BMA Concise Guide to Medicine & Drugs


Brand name Crestor

Used in the following combined preparations None


Drug group Lipid-lowering drug

Overdose danger rating Low

Dependence rating Low

Prescription needed Yes

Available as generic No


Rosuvastatin is a “statin” lipid-lowering drug that is used in the treatment of hypercholesterolaemia (high blood cholesterol levels). It is more potent than other statins so can achieve lower cholesterol levels than the other statins. It is prescribed to people who have not responded to other forms of therapy, such as a special diet or less potent statins, and are at risk of developing, or have existing, coronary artery disease or stroke. Cholesterol is a lipid (fat) that is produced naturally in the body and is necessary for the production of many other body chemicals. Rosuvastatin works by inhibiting an enzyme involved in the manufacture of cholesterol in the liver.

Adverse effects of rosuvastatin are usually mild and wear off with time. However, any unexplained aches or pains or muscle weakness should be reported to your doctor immediately. People of Asian origin are given lower starting doses because the drug behaves more potently in them.


Your drug prescription is tailored for you. Do not alter dosage without checking with your doctor.

How taken/used Tablets.

Frequency and timing of doses Once daily at night.

Adult dosage range 5–40mg (5–20mg for patients of Asian origin); 10mg (initial dose), increased to 20mg after 4 weeks, if necessary; a maximum dose of 40mg may be given for severe hypercholesterolaemia.

Onset of effect 2–4 weeks.

Duration of action 24 hours.

Diet advice A low-fat diet is usually recommended.

Storage Keep in original container at room temperature, out of the reach of children.

Missed dose Do not take the missed dose. Take the next scheduled dose as usual.

Stopping the drug Do not stop taking the drug without consulting your doctor. Symptoms may recur.

Exceeding the dose An occasional unintentional extra dose is unlikely to be a cause for concern. However, if you notice any unusual symptoms, or if a large overdose has been taken, notify your doctor.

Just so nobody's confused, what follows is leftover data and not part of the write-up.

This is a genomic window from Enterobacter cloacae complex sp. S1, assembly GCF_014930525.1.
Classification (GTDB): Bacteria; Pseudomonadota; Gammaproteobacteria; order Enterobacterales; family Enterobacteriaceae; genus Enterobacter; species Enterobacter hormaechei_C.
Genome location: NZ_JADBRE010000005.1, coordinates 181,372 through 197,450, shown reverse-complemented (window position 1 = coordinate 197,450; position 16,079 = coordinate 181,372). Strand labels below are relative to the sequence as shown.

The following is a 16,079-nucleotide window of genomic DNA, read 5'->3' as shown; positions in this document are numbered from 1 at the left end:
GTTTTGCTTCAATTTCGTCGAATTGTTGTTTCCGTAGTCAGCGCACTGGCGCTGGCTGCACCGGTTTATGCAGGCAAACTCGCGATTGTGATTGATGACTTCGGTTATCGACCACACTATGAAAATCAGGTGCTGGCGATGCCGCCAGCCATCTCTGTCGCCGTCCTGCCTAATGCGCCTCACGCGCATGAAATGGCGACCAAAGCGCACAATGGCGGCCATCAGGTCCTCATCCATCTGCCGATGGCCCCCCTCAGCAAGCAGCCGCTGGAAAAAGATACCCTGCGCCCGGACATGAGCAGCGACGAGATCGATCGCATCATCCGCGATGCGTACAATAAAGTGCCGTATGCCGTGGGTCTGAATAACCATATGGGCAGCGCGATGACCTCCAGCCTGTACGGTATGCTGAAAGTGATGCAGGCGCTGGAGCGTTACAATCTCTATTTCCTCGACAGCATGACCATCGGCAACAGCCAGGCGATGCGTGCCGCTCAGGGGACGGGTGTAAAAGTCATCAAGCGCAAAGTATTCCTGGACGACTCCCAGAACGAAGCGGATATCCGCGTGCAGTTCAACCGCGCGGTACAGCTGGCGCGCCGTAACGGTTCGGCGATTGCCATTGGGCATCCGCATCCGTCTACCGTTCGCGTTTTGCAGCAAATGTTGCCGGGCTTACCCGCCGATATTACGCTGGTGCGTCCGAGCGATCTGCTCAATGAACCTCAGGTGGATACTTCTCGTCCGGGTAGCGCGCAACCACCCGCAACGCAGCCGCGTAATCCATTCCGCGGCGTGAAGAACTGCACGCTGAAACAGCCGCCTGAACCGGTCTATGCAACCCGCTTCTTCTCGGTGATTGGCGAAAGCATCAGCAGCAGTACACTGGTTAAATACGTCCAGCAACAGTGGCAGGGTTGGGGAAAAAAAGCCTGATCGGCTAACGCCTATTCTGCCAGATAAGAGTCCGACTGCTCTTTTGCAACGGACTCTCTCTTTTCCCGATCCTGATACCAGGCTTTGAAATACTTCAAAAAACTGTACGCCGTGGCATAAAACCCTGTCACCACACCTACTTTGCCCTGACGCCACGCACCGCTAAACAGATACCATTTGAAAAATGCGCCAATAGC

Common adverse effects of rosuvastatin include abdominal pain, constipation or diarrhoea, nausea, flatulence, headache, and sleep disturbance. Most are mild and transient, but discuss with your doctor if they are severe. If you develop a rash, jaundice, or muscle tenderness, pain, or weakness, stop taking the drug and consult your doctor at once.


Ciclosporin increases blood levels of rosuvastatin

Warfarin Rosuvastatin may enhance the effects of warfarin. The level of anticoagulation (INR) should be monitored.

Erythromycin reduces the effectiveness of rosuvastatin.

Oestrogens Rosuvastatin increases blood levels of some of these drugs.

Gemfibrozil and other lipid-lowering drugs There is an increased risk of adverse effects when these drugs are taken with rosuvastatin.

Antacids may reduce the effectiveness of rosuvastatin.

Anti-HIV drugs may increase the risk of muscle damage when taken with rosuvastatin.


Be sure to tell your doctor if:

· You have liver or kidney problems.

· You have a personal or family history of muscle problems.

· You have porphyria.

· You are of Asian origin.

· You are taking other medicines.

Pregnancy Not recommended. May affect fetal development. Discuss with your doctor if you are pregnant or intend to become pregnant.

Breast-feeding Not recommended. Safety not established. Discuss with your doctor.

Infants and children Not recommended.

Over 60 Reduced initial dose. Discuss with your doctor.

Driving and hazardous work No special problems.

Alcohol Avoid excessive amounts. Alcohol may increase the risk of developing liver problems with this drug.


Prolonged treatment can adversely affect liver function.

Monitoring Periodic blood tests to test for muscle toxicity and assess liver function are recommended.